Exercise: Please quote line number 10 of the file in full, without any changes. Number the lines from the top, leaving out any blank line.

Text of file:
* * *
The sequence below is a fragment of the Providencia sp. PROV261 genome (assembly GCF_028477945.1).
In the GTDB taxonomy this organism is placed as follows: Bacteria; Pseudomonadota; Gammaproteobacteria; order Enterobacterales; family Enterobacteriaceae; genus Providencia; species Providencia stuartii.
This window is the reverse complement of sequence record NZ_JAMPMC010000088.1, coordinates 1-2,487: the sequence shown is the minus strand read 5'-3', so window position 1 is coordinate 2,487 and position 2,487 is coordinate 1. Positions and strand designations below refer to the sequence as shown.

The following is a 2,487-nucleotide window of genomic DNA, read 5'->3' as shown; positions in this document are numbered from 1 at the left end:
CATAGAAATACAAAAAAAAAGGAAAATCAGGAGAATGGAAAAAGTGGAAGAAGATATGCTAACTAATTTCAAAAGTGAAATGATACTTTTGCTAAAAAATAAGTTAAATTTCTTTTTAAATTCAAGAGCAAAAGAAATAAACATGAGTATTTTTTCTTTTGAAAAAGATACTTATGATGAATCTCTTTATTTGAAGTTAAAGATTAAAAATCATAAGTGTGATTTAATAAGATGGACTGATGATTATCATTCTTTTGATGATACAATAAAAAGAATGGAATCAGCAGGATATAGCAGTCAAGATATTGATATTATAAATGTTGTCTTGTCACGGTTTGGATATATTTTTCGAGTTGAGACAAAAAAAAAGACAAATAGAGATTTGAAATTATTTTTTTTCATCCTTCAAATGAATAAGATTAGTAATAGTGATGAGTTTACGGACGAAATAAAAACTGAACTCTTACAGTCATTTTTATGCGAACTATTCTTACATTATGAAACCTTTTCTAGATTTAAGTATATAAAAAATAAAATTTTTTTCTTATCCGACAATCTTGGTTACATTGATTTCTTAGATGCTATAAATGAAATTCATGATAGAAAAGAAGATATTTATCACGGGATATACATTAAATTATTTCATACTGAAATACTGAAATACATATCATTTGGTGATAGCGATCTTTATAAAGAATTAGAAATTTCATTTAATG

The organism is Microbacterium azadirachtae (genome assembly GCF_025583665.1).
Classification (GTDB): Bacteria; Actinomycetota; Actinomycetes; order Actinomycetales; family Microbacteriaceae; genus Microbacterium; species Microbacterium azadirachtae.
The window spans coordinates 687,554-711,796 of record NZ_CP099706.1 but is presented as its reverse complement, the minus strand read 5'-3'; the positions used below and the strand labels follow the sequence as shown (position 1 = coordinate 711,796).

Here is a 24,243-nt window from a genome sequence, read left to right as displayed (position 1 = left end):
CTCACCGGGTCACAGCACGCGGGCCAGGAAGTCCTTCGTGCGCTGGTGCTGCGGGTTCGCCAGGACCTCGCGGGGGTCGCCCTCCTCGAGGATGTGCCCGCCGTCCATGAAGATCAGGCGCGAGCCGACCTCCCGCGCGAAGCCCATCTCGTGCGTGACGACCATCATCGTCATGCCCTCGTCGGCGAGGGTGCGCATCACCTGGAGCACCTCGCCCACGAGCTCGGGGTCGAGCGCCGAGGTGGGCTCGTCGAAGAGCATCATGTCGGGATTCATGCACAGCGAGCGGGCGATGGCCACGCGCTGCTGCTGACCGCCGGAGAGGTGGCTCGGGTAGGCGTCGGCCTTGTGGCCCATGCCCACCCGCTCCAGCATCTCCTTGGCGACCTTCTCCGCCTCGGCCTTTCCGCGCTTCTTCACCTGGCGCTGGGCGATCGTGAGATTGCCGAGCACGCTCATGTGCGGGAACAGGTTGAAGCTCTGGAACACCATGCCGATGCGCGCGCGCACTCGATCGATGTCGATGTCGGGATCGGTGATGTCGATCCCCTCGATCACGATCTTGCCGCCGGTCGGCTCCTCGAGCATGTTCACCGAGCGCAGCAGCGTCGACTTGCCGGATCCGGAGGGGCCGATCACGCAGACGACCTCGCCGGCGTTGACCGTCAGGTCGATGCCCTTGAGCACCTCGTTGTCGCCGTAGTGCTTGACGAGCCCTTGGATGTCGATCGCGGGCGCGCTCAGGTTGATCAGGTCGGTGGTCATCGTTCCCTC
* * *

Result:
CTCACCGGGTCACAGCACGCGGGCCAGGAAGTCCTTCGTGCGCTGGTGCTGCGGGTTCGCCAGGACCTCGCGGGGGTCGCCCTCCTCGAGGATGTGCCCGCCGTCCATGAAGATCAGGCGCGAGCCGACCTCCCGCGCGAAGCCCATCTCGTGCGTGACGACCATCATCGTCATGCCCTCGTCGGCGAGGGTGCGCATCACCTGGAGCACCTCGCCCACGAGCTCGGGGTCGAGCGCCGAGGTGGGCTCGTCGAAGAGCATCATGTCGGGATTCATGCACAGCGAGCGGGCGATGGCCACGCGCTGCTGCTGACCGCCGGAGAGGTGGCTCGGGTAGGCGTCGGCCTTGTGGCCCATGCCCACCCGCTCCAGCATCTCCTTGGCGACCTTCTCCGCCTCGGCCTTTCCGCGCTTCTTCACCTGGCGCTGGGCGATCGTGAGATTGCCGAGCACGCTCATGTGCGGGAACAGGTTGAAGCTCTGGAACACCATGCCGATGCGCGCGCGCACTCGATCGATGTCGATGTCGGGATCGGTGATGTCGATCCCCTCGATCACGATCTTGCCGCCGGTCGGCTCCTCGAGCATGTTCACCGAGCGCAGCAGCGTCGACTTGCCGGATCCGGAGGGGCCGATCACGCAGACGACCTCGCCGGCGTTGACCGTCAGGTCGATGCCCTTGAGCACCTCGTTGTCGCCGTAGTGCTTGACGAGCCCTTGGATGTCGATCGCGGGCGCGCTCAGGTTGATCAGGTCGGTGGTCATCGTTCCCTC